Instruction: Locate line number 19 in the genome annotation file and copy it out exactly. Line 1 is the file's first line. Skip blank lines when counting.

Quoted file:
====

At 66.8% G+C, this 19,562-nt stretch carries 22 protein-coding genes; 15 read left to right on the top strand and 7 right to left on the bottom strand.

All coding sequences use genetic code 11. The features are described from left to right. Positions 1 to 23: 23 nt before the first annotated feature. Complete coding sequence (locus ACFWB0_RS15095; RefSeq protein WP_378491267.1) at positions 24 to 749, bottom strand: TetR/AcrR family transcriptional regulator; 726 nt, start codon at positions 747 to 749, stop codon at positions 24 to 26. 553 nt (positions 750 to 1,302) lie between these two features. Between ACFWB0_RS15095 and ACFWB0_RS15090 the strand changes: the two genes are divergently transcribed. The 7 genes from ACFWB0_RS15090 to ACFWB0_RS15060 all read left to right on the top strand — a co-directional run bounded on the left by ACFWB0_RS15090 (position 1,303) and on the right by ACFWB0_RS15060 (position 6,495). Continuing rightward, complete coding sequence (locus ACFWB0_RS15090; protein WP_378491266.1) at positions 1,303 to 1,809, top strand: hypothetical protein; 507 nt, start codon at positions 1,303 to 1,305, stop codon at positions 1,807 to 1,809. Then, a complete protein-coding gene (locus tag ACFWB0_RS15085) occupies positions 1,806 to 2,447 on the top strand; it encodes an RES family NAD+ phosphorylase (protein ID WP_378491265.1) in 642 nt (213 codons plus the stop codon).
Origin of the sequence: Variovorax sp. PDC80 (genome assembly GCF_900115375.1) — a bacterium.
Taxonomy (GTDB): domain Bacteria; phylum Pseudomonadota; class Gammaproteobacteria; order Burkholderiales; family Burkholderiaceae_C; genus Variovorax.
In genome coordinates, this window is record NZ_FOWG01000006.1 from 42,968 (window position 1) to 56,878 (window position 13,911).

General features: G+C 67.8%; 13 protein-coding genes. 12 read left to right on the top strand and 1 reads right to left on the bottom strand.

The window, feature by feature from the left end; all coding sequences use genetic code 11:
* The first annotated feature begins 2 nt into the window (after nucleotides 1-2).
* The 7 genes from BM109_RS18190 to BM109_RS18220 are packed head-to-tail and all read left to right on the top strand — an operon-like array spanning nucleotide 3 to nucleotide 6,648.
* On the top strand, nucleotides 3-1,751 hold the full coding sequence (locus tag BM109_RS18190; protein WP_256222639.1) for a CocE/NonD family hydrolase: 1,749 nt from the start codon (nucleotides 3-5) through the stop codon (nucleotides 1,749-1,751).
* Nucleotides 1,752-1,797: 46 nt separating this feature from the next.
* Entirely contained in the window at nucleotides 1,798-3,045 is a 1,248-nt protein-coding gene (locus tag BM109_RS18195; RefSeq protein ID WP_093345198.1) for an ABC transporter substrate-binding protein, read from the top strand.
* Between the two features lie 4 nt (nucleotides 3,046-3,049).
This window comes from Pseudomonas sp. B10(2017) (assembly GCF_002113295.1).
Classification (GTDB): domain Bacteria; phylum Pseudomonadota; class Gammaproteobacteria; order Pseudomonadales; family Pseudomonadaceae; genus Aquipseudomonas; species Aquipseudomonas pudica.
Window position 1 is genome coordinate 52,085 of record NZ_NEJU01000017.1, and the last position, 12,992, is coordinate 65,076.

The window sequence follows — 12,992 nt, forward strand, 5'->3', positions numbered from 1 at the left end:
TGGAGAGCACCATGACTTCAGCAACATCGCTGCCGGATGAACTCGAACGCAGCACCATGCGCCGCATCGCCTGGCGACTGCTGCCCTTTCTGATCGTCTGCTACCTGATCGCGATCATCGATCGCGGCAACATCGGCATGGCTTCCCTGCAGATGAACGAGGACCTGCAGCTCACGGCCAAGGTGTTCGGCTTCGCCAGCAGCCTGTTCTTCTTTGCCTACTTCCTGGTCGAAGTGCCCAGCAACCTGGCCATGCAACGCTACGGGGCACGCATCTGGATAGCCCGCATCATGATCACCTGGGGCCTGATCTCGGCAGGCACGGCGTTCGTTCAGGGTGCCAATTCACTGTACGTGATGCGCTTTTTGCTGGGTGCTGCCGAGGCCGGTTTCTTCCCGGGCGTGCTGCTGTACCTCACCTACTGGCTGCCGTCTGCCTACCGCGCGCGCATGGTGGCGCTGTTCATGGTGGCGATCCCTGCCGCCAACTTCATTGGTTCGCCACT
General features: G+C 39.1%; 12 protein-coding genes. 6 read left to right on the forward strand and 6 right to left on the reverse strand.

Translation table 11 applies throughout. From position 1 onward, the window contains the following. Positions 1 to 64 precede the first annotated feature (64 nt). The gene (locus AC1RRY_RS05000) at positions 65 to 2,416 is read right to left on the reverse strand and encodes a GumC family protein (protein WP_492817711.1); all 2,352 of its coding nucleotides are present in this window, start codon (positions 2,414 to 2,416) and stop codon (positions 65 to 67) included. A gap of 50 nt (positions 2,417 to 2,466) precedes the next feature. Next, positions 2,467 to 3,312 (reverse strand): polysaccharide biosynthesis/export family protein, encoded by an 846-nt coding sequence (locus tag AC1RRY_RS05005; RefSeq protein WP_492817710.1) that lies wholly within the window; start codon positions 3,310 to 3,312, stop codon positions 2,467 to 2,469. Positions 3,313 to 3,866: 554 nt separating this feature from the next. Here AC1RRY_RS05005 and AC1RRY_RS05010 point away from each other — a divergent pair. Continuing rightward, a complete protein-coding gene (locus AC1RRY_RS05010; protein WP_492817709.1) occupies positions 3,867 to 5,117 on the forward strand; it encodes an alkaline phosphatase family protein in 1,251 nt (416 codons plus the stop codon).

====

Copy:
General features: G+C 39.1%; 12 protein-coding genes. 6 read left to right on the forward strand and 6 right to left on the reverse strand.